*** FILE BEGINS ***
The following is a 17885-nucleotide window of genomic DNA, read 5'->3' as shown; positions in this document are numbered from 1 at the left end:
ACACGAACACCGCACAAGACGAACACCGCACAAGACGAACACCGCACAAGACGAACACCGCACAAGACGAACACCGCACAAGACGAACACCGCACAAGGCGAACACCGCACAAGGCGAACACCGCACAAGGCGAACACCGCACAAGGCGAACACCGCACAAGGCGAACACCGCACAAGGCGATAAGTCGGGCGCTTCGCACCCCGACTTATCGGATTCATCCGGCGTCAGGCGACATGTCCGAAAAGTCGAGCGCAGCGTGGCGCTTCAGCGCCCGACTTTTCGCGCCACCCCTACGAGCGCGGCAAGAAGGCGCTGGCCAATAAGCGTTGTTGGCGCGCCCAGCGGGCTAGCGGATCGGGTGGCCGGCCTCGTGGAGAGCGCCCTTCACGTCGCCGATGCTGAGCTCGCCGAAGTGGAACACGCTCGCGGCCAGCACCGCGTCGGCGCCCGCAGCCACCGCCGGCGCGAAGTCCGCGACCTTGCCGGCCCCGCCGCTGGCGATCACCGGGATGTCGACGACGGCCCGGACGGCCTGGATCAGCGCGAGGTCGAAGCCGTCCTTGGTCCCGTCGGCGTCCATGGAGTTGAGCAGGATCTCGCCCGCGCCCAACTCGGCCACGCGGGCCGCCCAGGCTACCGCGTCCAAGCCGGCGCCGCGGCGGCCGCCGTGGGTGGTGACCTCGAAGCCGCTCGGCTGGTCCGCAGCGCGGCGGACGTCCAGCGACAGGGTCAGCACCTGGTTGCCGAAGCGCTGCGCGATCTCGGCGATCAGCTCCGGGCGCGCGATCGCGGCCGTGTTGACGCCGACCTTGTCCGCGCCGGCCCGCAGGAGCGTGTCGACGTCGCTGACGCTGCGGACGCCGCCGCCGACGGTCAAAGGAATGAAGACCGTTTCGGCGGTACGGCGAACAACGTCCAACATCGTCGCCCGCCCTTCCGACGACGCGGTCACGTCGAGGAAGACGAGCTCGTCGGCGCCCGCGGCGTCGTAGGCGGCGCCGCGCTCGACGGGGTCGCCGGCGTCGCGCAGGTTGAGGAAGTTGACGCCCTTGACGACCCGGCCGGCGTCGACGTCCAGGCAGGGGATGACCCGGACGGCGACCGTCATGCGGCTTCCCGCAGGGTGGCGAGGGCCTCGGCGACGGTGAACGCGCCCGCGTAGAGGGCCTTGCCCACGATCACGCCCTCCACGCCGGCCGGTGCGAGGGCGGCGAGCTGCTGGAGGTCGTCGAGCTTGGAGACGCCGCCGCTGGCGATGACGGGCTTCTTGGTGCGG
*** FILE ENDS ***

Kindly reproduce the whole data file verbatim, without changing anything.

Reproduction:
The following is a 17885-nucleotide window of genomic DNA, read 5'->3' as shown; positions in this document are numbered from 1 at the left end:
ACACGAACACCGCACAAGACGAACACCGCACAAGACGAACACCGCACAAGACGAACACCGCACAAGACGAACACCGCACAAGACGAACACCGCACAAGGCGAACACCGCACAAGGCGAACACCGCACAAGGCGAACACCGCACAAGGCGAACACCGCACAAGGCGAACACCGCACAAGGCGATAAGTCGGGCGCTTCGCACCCCGACTTATCGGATTCATCCGGCGTCAGGCGACATGTCCGAAAAGTCGAGCGCAGCGTGGCGCTTCAGCGCCCGACTTTTCGCGCCACCCCTACGAGCGCGGCAAGAAGGCGCTGGCCAATAAGCGTTGTTGGCGCGCCCAGCGGGCTAGCGGATCGGGTGGCCGGCCTCGTGGAGAGCGCCCTTCACGTCGCCGATGCTGAGCTCGCCGAAGTGGAACACGCTCGCGGCCAGCACCGCGTCGGCGCCCGCAGCCACCGCCGGCGCGAAGTCCGCGACCTTGCCGGCCCCGCCGCTGGCGATCACCGGGATGTCGACGACGGCCCGGACGGCCTGGATCAGCGCGAGGTCGAAGCCGTCCTTGGTCCCGTCGGCGTCCATGGAGTTGAGCAGGATCTCGCCCGCGCCCAACTCGGCCACGCGGGCCGCCCAGGCTACCGCGTCCAAGCCGGCGCCGCGGCGGCCGCCGTGGGTGGTGACCTCGAAGCCGCTCGGCTGGTCCGCAGCGCGGCGGACGTCCAGCGACAGGGTCAGCACCTGGTTGCCGAAGCGCTGCGCGATCTCGGCGATCAGCTCCGGGCGCGCGATCGCGGCCGTGTTGACGCCGACCTTGTCCGCGCCGGCCCGCAGGAGCGTGTCGACGTCGCTGACGCTGCGGACGCCGCCGCCGACGGTCAAAGGAATGAAGACCGTTTCGGCGGTACGGCGAACAACGTCCAACATCGTCGCCCGCCCTTCCGACGACGCGGTCACGTCGAGGAAGACGAGCTCGTCGGCGCCCGCGGCGTCGTAGGCGGCGCCGCGCTCGACGGGGTCGCCGGCGTCGCGCAGGTTGAGGAAGTTGACGCCCTTGACGACCCGGCCGGCGTCGACGTCCAGGCAGGGGATGACCCGGACGGCGACCGTCATGCGGCTTCCCGCAGGGTGGCGAGGGCCTCGGCGACGGTGAACGCGCCCGCGTAGAGGGCCTTGCCCACGATCACGCCCTCCACGCCGGCCGGTGCGAGGGCGGCGAGCTGCTGGAGGTCGTCGAGCTTGGAGACGCCGCCGCTGGCGATGACGGGCTTCTTGGTGCGG